Monthly Archives: November 2002

On the election

Well, everyone knows by now that the Republicans won a sweeping majority. I'm not convinced that the outcome of this election will affect things one way or the other, but assuming elections are even vaguely accurate, this sends a frightening statement about what the average American supports — or a frightening statement about what the election results will be no matter what people vote. Either way, very scary. Let's ignore “the war” for a moment, and just look at two domestic cases.

First, the “Beltway Sniper”. As you know, he was linked to a white van and shot using a .223 rifle. What you haven't been told is how they caught him — by using the gun owner and DMV records to “profile” all owners of .223s in the region. Now you can see why both the NRA and various civil rights groups oppose registration. (more) Before you say, “well, what's wrong with that”, imagine if instead of being linked to a specific (but still common) gun, they were linked to a specific (but still common) tattoo or piercing. Would you be in support of them taking piercing and tattoo shop records and visiting everyone with the same mods?

Now, I know many people have issues with gun ownership, and value the first ammendment more than the second ammendment, so let me mention something a little freakier. Many libraries in the US are being bugged/monitored and not only that, librarians have been served with subpoenas that don't allow them to talk about it (more). Use of computers in the library is monitored, as are the books you sign out and anything else you do there. After all, we all know that terrorists carry library cards and don't have the money to buy a computer of their own. The ALA has an excellent page both documenting the news (most recently for example the case of the ABFFE, ACLU, EPIC, and FTRF suing the Justic Department over the library subpoenas, just to find out how many have been issued — the JD won't tell), and advice to librarians as to what they can and can't reveal about the government's actions.

I don't know… It just seems pretty messed up — I was under the impression that America was a democracy, and that it elected its leaders to act as its representatives. As such, I'd have assumed that the government has a general duty both to act in the interests of the people, and to inform them of its actions. It's pretty scary when a “democratic” system consistently produces leadership that acts contrary both to the will and the interest of the people.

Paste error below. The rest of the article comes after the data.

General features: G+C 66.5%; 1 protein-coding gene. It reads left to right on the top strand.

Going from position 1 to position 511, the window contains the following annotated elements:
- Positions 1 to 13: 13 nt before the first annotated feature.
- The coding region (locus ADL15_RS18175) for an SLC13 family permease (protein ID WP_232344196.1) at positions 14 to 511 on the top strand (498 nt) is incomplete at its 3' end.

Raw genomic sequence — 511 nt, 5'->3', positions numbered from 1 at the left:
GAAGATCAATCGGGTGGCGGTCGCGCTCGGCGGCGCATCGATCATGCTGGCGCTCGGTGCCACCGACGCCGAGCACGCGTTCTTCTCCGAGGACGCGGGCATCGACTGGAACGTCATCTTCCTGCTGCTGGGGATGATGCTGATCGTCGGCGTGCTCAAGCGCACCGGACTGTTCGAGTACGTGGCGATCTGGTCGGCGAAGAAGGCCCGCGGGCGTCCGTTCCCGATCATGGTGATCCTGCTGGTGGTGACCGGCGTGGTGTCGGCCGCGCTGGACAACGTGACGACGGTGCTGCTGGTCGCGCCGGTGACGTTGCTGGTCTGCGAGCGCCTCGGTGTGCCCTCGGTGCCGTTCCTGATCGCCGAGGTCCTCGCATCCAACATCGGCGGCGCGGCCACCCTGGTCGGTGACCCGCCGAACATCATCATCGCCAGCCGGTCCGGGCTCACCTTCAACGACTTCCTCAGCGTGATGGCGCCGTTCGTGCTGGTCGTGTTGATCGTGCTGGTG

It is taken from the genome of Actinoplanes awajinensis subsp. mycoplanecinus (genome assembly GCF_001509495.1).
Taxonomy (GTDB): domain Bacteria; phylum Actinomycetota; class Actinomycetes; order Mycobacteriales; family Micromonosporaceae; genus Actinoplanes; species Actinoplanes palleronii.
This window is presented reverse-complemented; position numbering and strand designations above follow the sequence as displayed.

I believe the correct term for this systems of government is a “two party dictatorship”.

Does this mean I'm a geek?

I'd totally forgotten to list the top experience writers as well (yes, I have a list of that as well). Here are the top six experience authors of 2002 (if you're wondering why the top person isn't listed as nine, that earlier number was a database glitch): Born_blu with seven experiences, and Karma380, BlueStar, xoitoyx, Witte, and CatWoman with six experiences a piece this year.

Anyway, as you can see below, I got my custom plates in the mail today! (Yay!) The little one is for the trike, and the big one is for PsyberCity new prototype vehicle (similar to the Manta).

You'll have to take a Mulligan on that one…

Just got this submission. Yarg!
Not sure what section they expect it posted in, but they told me they got the idea from BME.
In that case, I appear to be misleading people…


Yeah, I really like the redneck life. The snow has melted and it's pretty warm right now, so things are muddy… and in the words of the Dayglos, “I've got a big ass truck, it's got a 383 that's been built right up… My truck eats Fords, shits out Chevies, and we smoke fat doobies and drink cold bevies. So get outta the way of my big ass truck cuz I'm pissed up drunk and I don't really give a flyin' fuck.”

“Gun control is the ability to put two bullets in one hole.” -Ted Nugent

Oh no…

I just wrote a nice long entry with lots of cool news in it, but I accidentally deleted it. I've got to insert some sort of Javascript that puts up a warning message (ie. if you have text in the box, and you accidentally close the window, it offers to stop the procedure) so it doesn't happen again.

Anyway, I was going to show you the poll results, but now you'll have to take my word for it. By a margin of at least 2:1, the most recently posted flag (in the entry below) was the one that won, so I'll clean it up and start looking into the printing/pricing options.

Other than that I am just taking it easy today and doing an image update. I think I broke my foot yesterday — and no, not on the ATV like you'd expect. Emily (Jon's dog) is super protective of her food — she'll snarl at any dog within ten feet of it. Any, she was mowing down on her food and Leeta walked into the room. They'd already gotten in a huge fight the night before, and even though Leeta is a far stronger dog and isn't really at any risk, she's a very gentle dog so she was just edging along the walls, keeping her distance.